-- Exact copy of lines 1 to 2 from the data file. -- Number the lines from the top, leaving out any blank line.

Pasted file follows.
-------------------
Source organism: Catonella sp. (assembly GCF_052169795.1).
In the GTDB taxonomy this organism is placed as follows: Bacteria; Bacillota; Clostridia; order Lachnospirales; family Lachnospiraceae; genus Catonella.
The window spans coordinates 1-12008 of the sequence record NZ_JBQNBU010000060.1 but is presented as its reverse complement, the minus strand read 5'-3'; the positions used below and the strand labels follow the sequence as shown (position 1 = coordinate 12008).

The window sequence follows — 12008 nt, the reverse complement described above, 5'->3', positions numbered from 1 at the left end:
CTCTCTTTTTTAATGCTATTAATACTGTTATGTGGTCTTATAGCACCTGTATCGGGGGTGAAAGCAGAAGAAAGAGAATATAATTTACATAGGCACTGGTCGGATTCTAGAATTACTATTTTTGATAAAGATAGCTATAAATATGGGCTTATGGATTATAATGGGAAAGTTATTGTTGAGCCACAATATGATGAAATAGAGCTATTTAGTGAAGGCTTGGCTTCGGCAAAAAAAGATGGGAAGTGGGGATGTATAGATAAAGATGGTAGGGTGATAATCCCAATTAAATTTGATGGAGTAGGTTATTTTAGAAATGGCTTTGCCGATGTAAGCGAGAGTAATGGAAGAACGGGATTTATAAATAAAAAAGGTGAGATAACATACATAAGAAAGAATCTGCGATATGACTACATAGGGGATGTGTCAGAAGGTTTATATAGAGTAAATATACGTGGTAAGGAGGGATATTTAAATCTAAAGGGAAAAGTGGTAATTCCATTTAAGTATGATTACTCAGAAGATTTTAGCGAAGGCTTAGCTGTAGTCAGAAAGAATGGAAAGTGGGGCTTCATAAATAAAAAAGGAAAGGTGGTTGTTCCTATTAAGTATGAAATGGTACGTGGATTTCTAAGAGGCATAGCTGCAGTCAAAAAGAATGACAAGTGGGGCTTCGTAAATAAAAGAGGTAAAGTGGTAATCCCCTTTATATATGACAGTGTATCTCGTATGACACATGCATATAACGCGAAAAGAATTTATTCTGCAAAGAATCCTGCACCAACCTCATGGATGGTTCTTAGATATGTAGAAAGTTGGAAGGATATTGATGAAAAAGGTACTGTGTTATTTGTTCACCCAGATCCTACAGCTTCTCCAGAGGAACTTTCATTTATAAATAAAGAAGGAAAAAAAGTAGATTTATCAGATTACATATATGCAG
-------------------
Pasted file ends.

Source organism: Catonella sp. (assembly GCF_052169795.1).
In the GTDB taxonomy this organism is placed as follows: Bacteria; Bacillota; Clostridia; order Lachnospirales; family Lachnospiraceae; genus Catonella.